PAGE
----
Jeong-hye (Kim Yoon-jin) is a pregnant woman who is convicted of killing her brutal and abusive husband, and is sentenced to ten years in prison. Giving birth to a baby boy shortly after her incarceration, she is soon informed that her time with her son is limited, with the day quickly drawing near when he will be taken away from her. In an effort to gain favour with the prison authorities (to enable her to be allowed to have a day out with her child), Jeong-hye and her fellow inmates decide to create a prison choir and, even though Jeong-hye's singing is initially so bad that it actually makes her baby cry, slowly her, and the other choir members', singing improves to the point where they are considered good enough to participate in a choral competition. However, to her dismay, Jeong-hye discovers that the day of the event is also the day she will lose her son forever...


Depending on its context and handling, the mixing of genres in films can either intelligently supplant expectations and provide genuine twists of emotions in viewers; or, alternatively, give a jarring sense of unmeshable elements being forced together, despite being very much at odds with each other. Sadly, in Harmony, the latter is very much the case.
From the moment Jeong-hye's baby is born in prison and she is told that he is to be taken away from her, it's pretty obvious that the plot is heading towards melodrama, and as the individual characters' back-stories begin to confirm this, the sudden jump to light, almost fluffy, humour in the creation, and ongoing endeavors, of the jail choir feels utterly out of place. While numerous South Korean tear-jerkers have successfully blended heartbreak with more upbeat ideas, the humorous elements in Harmony start to appear only after the film has clearly shown itself to be a poignant drama in the making and, since it is much easier for audiences to accept happiness turning to heartbreak, than melodrama turning towards comedy - especially if it attempts to repeatedly move back and forth between the two - Harmony sets itself an incredibly difficult task from the outset.


Add to that, the fact that the story of the choir, and the humour contained within, is extremely clichéd, to say the least (repeatedly screaming similar ideas to a very famous, and equally clichéd, comedy film about a choir, from Western culture), to the extent that it actually detracts from any emotional resonance sought by the poignant aspects of the story, and is, at times, even rather cringe-worthy. The aforementioned jumping back and forth between melodramatic and comedic elements (noticeably switching rather than gently morphing) certainly doesn't help matters and, it must be said that, for the first half of the film, Harmony feels much like two separate, almost unconnected, genre films spliced together.

As far as the drama aspects of Harmony are concerned, first-time director Kang Dae-gyoo's inexperience clearly shows throughout in his numerous attempts to deliberately force viewer tear ducts into overdrive. Put simply, he just tries too hard, and pushes too far:
Story ideas and plot elements that are, initially, genuinely moving, are continually stretched well beyond the limits of poignancy, and are largely diminished emotionally as a direct result.
Not only that, but as the inmates' stories are expanded (by a combination of flashback and exposition), Harmony attempts to elicit viewer empathy for the main characters by showing that the majority of the individual crimes for which they have each been incarcerated mostly came as the result of efforts to end cycles of abuse - the killing of a brutally violent husband, for example - and though we do feel for their plight, there are noticeable, and extremely questionable, implications within the film's sub-text that perhaps these women shouldn't be in prison at all, even though they are guilty of crimes as serious as murder. While their past actions do show them to be largely victims of circumstance and, as such, worthy of understanding (especially having seen aspects of what each has been through), no significant mention is made of the undeniable fact that two wrongs don't make a right in any respect, aside from them being in jail in the first place. In fact, even the prison officer who sees them first and foremost as criminals, is portrayed as a cold, somewhat heartless individual.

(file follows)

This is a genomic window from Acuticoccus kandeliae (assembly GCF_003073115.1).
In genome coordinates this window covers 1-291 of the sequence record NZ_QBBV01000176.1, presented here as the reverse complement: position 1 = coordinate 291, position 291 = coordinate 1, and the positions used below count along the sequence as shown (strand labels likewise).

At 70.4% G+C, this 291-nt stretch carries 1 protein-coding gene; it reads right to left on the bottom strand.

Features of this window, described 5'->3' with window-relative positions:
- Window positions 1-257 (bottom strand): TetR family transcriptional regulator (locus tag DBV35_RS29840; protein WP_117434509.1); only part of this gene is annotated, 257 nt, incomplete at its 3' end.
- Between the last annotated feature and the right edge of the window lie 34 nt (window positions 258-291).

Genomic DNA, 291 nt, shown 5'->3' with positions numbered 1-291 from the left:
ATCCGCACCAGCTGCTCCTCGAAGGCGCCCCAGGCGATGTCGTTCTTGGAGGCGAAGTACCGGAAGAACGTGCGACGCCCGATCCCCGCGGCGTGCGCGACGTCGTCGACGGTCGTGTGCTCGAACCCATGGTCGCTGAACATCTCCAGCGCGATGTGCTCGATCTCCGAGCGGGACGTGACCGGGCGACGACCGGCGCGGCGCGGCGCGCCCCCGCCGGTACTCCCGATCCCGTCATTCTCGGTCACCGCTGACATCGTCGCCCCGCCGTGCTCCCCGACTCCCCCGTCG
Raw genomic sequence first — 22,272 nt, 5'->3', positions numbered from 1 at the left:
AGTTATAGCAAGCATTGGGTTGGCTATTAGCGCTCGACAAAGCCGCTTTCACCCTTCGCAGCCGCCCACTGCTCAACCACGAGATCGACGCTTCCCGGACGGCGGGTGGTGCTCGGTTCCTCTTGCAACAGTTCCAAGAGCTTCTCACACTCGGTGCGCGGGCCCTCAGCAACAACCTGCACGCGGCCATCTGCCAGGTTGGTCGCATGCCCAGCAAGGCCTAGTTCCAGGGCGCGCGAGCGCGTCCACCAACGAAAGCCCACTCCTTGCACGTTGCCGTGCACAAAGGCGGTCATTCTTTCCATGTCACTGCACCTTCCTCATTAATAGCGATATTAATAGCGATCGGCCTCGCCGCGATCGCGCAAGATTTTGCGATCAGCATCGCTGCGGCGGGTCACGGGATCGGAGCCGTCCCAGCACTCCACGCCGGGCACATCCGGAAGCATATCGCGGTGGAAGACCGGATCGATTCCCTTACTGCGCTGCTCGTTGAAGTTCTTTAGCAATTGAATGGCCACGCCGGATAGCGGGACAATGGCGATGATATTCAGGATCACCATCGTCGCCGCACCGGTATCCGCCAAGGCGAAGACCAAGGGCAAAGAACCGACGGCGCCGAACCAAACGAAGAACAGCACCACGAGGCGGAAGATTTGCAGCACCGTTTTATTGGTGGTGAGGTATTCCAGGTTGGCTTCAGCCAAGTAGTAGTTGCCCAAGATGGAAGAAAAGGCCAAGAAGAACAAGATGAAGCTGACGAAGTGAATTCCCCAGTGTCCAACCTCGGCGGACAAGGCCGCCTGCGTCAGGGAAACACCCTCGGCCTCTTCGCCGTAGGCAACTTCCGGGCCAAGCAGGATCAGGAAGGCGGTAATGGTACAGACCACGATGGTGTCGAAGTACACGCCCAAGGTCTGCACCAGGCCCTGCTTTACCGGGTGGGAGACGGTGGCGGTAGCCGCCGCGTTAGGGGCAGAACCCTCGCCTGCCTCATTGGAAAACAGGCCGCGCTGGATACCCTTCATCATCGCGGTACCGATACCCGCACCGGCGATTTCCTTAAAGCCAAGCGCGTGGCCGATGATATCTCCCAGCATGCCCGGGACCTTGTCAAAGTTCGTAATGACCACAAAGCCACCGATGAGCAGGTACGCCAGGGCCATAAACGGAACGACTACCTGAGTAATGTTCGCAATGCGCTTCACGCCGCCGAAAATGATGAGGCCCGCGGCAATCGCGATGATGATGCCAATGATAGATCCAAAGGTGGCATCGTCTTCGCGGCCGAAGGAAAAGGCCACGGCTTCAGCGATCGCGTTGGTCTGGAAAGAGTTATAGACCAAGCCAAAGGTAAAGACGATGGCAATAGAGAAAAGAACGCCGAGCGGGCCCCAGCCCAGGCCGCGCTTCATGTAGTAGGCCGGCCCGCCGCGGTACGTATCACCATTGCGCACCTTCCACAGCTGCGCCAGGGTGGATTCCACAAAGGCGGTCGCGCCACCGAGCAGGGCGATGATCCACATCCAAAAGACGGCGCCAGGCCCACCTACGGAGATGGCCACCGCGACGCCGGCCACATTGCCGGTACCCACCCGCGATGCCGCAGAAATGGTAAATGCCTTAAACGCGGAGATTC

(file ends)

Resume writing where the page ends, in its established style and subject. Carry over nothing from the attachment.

In the second half of Harmony, the story changes its focus to the choir's attempt to win the choral competition, and subsequently moves to a number of years after the event to conclude its tale, but while this rather more uplifting section works to a greater extent within the serious drama than the earlier comedic aspects, a heartwarming, apparent 'end' to the story has an overly melancholy, melodramatic addendum tacked on as a conclusion to the plot - once again in a deliberate, and rather obvious, effort to force viewer emotions. Though not entirely unsuccessful, this conclusion is, however, so utterly contrived as to, once again, result in the loss of the vast majority of the intended pathos.

Of all the aspects of Harmony, easily the most deftly accomplished are the music and musical numbers (by Lee Byeong-woo), when taken on their own merits, and the acting, especially in the case of Kim Yoon-jin (who US television fans will most likely recognise from her appearance in the series ‘Lost’) as Jeong-hye, and veteran Korean actress Nah Moon-hee, as choir master/conductor Moon-ok.


Attempting to be a poignant melodrama containing both humorous and uplifting elements, Harmony largely fails due to the disparity of its constituent parts - each detracting from the others' effectiveness, with none truly mixing harmoniously.


Kang Dae-gyoo


Lee Seung-yeon-IV, Yoon Je-kyoon


Kim Yoon-jin, Nah Moon-hee, Kang Ye-won, Lee Da-hee

All images © CJ Entertainment
Review © P. Quinn